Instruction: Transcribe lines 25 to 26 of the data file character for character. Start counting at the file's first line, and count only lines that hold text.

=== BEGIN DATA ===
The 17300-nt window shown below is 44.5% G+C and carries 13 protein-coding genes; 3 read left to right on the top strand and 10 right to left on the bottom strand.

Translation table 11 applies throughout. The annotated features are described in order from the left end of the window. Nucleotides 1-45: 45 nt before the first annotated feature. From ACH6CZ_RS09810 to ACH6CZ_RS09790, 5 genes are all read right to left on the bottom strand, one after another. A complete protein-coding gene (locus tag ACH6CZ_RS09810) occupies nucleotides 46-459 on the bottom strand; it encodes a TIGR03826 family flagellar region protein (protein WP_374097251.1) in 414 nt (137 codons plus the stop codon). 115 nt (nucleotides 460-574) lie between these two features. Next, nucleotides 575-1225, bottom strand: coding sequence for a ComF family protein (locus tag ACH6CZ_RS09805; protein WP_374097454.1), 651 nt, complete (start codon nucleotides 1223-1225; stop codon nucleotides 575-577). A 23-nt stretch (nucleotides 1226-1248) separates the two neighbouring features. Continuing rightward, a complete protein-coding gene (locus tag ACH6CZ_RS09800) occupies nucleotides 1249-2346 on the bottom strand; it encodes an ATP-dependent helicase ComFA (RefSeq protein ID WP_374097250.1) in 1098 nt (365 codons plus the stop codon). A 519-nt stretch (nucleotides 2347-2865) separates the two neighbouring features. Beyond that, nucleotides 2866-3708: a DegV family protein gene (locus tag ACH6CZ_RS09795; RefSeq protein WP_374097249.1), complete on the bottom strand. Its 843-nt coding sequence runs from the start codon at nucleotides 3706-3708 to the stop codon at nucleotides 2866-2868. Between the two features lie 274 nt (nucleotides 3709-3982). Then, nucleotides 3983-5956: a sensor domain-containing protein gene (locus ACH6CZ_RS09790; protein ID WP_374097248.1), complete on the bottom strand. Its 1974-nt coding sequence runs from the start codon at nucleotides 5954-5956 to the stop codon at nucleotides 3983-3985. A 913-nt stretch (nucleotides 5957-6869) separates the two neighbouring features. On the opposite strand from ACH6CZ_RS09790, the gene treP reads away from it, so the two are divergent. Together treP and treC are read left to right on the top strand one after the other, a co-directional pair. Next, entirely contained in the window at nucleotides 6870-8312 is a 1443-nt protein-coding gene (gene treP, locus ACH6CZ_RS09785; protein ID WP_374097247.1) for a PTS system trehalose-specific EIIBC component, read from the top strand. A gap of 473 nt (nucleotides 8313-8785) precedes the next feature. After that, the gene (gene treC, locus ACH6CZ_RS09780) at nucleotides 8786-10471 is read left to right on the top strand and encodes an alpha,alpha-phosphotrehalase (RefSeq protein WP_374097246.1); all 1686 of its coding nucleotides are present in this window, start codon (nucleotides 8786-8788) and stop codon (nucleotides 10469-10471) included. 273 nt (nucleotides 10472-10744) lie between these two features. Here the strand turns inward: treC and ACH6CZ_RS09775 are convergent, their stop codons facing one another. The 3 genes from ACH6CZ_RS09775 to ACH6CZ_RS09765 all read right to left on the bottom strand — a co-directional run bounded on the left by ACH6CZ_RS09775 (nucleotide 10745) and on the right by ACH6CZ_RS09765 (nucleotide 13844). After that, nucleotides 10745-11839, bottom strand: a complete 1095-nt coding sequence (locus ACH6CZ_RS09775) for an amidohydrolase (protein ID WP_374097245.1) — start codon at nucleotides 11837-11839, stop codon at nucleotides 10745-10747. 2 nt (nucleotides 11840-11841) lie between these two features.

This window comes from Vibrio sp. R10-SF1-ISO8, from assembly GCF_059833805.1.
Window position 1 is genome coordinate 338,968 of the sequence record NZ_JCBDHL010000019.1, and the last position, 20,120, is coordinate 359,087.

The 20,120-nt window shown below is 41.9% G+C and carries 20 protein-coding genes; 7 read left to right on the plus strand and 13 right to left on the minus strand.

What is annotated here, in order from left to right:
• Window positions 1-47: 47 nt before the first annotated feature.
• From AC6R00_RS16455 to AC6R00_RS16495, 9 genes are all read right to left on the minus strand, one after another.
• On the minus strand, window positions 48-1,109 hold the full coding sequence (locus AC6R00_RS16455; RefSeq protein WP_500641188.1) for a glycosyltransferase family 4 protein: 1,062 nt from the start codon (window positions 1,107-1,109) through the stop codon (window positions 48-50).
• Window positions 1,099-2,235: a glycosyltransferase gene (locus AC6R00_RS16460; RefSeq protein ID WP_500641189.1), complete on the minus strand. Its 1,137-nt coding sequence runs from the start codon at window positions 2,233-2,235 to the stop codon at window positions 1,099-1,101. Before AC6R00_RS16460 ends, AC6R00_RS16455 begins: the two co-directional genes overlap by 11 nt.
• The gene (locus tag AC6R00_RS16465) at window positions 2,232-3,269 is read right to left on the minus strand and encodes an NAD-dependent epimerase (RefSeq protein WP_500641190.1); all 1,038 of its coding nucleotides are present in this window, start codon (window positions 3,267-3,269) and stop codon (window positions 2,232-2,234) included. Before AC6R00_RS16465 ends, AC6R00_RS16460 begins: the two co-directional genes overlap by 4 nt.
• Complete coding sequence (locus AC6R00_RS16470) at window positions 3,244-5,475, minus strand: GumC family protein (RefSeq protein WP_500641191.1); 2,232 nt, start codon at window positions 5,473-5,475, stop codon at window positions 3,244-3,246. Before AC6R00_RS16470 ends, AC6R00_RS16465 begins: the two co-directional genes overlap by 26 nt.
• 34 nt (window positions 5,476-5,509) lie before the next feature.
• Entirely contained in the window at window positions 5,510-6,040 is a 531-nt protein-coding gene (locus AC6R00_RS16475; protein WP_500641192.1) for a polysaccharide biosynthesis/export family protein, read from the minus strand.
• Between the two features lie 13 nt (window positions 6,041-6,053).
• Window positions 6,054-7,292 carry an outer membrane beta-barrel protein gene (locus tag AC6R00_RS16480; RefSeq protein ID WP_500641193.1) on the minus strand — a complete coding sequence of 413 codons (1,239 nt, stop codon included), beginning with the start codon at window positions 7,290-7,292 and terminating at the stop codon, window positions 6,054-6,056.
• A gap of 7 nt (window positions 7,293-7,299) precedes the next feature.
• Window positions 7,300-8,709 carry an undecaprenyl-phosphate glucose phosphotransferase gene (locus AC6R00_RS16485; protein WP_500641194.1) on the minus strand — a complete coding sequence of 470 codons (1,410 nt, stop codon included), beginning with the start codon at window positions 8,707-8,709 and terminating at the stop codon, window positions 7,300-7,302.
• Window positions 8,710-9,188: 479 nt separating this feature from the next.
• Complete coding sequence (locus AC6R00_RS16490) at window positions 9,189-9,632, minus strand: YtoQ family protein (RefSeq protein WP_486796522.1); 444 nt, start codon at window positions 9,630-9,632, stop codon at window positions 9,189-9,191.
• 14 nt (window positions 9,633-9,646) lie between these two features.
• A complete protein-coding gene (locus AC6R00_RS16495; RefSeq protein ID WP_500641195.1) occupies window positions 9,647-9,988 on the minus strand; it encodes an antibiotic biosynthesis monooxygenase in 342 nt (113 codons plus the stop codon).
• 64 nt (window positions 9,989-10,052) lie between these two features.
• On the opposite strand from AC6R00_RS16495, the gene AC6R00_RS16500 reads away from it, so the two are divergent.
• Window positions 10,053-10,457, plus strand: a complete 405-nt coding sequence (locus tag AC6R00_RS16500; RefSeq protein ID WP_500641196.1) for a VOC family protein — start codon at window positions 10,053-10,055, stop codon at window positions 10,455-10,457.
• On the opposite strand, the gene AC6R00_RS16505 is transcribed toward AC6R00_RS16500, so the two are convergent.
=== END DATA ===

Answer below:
• Window positions 10,053-10,457, plus strand: a complete 405-nt coding sequence (locus tag AC6R00_RS16500; RefSeq protein ID WP_500641196.1) for a VOC family protein — start codon at window positions 10,053-10,055, stop codon at window positions 10,455-10,457.
• On the opposite strand, the gene AC6R00_RS16505 is transcribed toward AC6R00_RS16500, so the two are convergent.